School Counseling Professor Gives Keynote Address at Oxford Conference
DURING A 2002 SABBATICAL, Christopher Sink,
professor of school counseling and psychology
at Seattle Pacific University, was “introduced”
to 20th-century philosopher John Macmurray. Fast-forward to
October 2005. That’s when Sink flew 4,800 miles from
Seattle to address the annual conference of the John Macmurray
Fellowship at Oxford University.
While in England on sabbatical, Sink first learned of Macmurray
from Michael Fielding,
professor of education at the University of Sussex. Soon after,
Sink began to research the philosopher’s writings, and
he realized that Macmurray’s philosophy had a lot to
contribute to his own area of expertise: counseling
and building community in schools.
“I’d had theoretical underpinnings to my work,
but with Macmurray I also gained philosophical
underpinnings consistent with my Christian faith,” says
Sink. “Macmurray filled in the gaps for me.”
A Scotsman born in 1891, Macmurray was a Christian and a
philosopher who emphasized the union of philosophical theory
with real-world action. His best-known works were Interpreting
the Universe (1933) and Religion, Art and Science
(1961). Mostly forgotten by the time he died in 1976, interest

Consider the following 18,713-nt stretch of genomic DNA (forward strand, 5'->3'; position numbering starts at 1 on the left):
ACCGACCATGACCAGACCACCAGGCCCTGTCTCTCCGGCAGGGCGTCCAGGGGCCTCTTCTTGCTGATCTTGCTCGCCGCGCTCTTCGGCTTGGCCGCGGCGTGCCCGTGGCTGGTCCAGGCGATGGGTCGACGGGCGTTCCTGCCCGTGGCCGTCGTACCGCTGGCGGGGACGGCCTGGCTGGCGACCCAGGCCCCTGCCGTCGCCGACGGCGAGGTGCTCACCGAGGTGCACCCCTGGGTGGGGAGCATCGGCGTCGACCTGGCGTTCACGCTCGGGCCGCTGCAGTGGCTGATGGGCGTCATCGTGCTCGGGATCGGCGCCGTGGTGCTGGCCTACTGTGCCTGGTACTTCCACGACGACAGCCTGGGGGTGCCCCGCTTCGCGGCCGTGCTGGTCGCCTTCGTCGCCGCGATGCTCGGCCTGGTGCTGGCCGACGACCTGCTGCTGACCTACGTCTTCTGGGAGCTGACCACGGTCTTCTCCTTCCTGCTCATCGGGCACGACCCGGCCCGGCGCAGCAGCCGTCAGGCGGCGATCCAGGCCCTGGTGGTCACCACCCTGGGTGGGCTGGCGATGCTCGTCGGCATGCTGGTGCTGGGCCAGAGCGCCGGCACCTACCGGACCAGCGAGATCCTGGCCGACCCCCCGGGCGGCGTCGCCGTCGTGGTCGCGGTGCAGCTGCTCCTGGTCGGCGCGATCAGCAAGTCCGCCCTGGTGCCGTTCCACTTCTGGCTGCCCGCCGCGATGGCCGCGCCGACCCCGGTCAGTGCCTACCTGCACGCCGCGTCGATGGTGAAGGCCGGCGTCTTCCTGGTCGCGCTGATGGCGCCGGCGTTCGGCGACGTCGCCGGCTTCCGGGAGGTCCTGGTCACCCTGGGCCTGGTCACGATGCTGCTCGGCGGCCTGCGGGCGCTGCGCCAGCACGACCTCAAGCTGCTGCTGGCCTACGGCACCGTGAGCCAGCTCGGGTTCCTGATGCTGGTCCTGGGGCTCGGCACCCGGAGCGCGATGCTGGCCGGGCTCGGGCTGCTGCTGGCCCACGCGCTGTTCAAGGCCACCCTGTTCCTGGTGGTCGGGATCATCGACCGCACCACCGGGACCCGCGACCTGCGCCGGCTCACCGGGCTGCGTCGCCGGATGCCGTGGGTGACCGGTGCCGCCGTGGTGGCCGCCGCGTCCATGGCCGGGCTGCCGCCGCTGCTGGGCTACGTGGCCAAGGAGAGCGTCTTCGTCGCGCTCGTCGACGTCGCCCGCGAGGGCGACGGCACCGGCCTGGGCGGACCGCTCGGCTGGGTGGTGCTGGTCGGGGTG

in his work was reawakened, in part, after it became known
that his writing had influenced a young Tony Blair, now British
In 1993, the John Macmurray Fellowship began, bringing together
educators, and others. This year, when organizers learned
of Sink’s take on Macmurray’s
work, they invited him to give one of two keynote addresses
at the annual conference.
Sink says he is not an expert on Macmurray,
but he saw that the philosopher’s work addresses what
educators say is often missing from schools: a sense of community.
He also recognized that Macmurray’s ideas were built
on a foundation of the teachings of Jesus.
So when asked to participate in the conference,
Sink agreed, and on October 29, he delivered the lecture,
and School Counseling.”
Afterward, conference participants engaged in a lively debate.
“This provided me an opportunity
to talk about faith in an open forum,”
he says. “Facing Oxford dons and other notable Macmurray
scholars was academically and personally
challenging, but the opportunity allowed me to further refine
my thinking in this area.”
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